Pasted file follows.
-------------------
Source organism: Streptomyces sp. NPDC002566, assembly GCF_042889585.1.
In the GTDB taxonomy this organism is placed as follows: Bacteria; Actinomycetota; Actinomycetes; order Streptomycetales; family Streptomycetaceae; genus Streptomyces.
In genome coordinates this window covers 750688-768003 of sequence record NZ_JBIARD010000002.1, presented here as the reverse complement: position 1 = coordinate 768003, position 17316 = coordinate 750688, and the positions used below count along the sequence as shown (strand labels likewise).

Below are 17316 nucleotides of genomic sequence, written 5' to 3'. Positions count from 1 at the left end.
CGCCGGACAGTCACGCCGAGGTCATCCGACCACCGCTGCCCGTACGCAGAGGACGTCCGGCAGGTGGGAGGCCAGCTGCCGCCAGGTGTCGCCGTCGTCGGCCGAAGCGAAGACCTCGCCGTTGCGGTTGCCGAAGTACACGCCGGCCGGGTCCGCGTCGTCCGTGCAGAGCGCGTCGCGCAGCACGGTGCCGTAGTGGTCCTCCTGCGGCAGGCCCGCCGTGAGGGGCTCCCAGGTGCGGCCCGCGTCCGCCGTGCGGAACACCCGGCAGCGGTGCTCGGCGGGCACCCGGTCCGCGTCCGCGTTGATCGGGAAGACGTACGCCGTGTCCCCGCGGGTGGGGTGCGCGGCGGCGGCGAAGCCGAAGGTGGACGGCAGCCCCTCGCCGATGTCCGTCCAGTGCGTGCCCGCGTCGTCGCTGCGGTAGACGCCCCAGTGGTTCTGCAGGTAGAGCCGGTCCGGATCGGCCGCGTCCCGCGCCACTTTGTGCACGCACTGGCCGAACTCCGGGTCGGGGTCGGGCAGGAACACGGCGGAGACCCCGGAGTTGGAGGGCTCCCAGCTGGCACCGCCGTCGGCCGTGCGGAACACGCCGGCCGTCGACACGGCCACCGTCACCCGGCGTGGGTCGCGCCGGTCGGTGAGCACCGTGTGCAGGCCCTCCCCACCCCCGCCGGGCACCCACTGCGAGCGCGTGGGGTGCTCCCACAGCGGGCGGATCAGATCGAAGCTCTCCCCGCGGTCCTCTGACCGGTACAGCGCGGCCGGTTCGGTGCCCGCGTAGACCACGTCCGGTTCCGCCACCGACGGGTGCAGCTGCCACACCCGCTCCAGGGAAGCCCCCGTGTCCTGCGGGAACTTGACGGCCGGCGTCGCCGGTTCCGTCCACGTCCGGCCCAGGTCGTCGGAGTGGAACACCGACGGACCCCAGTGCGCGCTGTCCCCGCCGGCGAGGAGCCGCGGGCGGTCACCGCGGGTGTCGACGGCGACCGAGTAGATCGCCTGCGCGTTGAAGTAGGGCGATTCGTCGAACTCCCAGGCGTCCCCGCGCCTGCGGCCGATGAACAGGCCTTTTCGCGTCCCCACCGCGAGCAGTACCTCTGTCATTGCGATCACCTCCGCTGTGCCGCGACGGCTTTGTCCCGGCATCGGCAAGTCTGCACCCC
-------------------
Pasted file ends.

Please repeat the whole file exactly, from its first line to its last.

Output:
Source organism: Streptomyces sp. NPDC002566, assembly GCF_042889585.1.
In the GTDB taxonomy this organism is placed as follows: Bacteria; Actinomycetota; Actinomycetes; order Streptomycetales; family Streptomycetaceae; genus Streptomyces.
In genome coordinates this window covers 750688-768003 of sequence record NZ_JBIARD010000002.1, presented here as the reverse complement: position 1 = coordinate 768003, position 17316 = coordinate 750688, and the positions used below count along the sequence as shown (strand labels likewise).

Below are 17316 nucleotides of genomic sequence, written 5' to 3'. Positions count from 1 at the left end.
CGCCGGACAGTCACGCCGAGGTCATCCGACCACCGCTGCCCGTACGCAGAGGACGTCCGGCAGGTGGGAGGCCAGCTGCCGCCAGGTGTCGCCGTCGTCGGCCGAAGCGAAGACCTCGCCGTTGCGGTTGCCGAAGTACACGCCGGCCGGGTCCGCGTCGTCCGTGCAGAGCGCGTCGCGCAGCACGGTGCCGTAGTGGTCCTCCTGCGGCAGGCCCGCCGTGAGGGGCTCCCAGGTGCGGCCCGCGTCCGCCGTGCGGAACACCCGGCAGCGGTGCTCGGCGGGCACCCGGTCCGCGTCCGCGTTGATCGGGAAGACGTACGCCGTGTCCCCGCGGGTGGGGTGCGCGGCGGCGGCGAAGCCGAAGGTGGACGGCAGCCCCTCGCCGATGTCCGTCCAGTGCGTGCCCGCGTCGTCGCTGCGGTAGACGCCCCAGTGGTTCTGCAGGTAGAGCCGGTCCGGATCGGCCGCGTCCCGCGCCACTTTGTGCACGCACTGGCCGAACTCCGGGTCGGGGTCGGGCAGGAACACGGCGGAGACCCCGGAGTTGGAGGGCTCCCAGCTGGCACCGCCGTCGGCCGTGCGGAACACGCCGGCCGTCGACACGGCCACCGTCACCCGGCGTGGGTCGCGCCGGTCGGTGAGCACCGTGTGCAGGCCCTCCCCACCCCCGCCGGGCACCCACTGCGAGCGCGTGGGGTGCTCCCACAGCGGGCGGATCAGATCGAAGCTCTCCCCGCGGTCCTCTGACCGGTACAGCGCGGCCGGTTCGGTGCCCGCGTAGACCACGTCCGGTTCCGCCACCGACGGGTGCAGCTGCCACACCCGCTCCAGGGAAGCCCCCGTGTCCTGCGGGAACTTGACGGCCGGCGTCGCCGGTTCCGTCCACGTCCGGCCCAGGTCGTCGGAGTGGAACACCGACGGACCCCAGTGCGCGCTGTCCCCGCCGGCGAGGAGCCGCGGGCGGTCACCGCGGGTGTCGACGGCGACCGAGTAGATCGCCTGCGCGTTGAAGTAGGGCGATTCGTCGAACTCCCAGGCGTCCCCGCGCCTGCGGCCGATGAACAGGCCTTTTCGCGTCCCCACCGCGAGCAGTACCTCTGTCATTGCGATCACCTCCGCTGTGCCGCGACGGCTTTGTCCCGGCATCGGCAAGTCTGCACCCC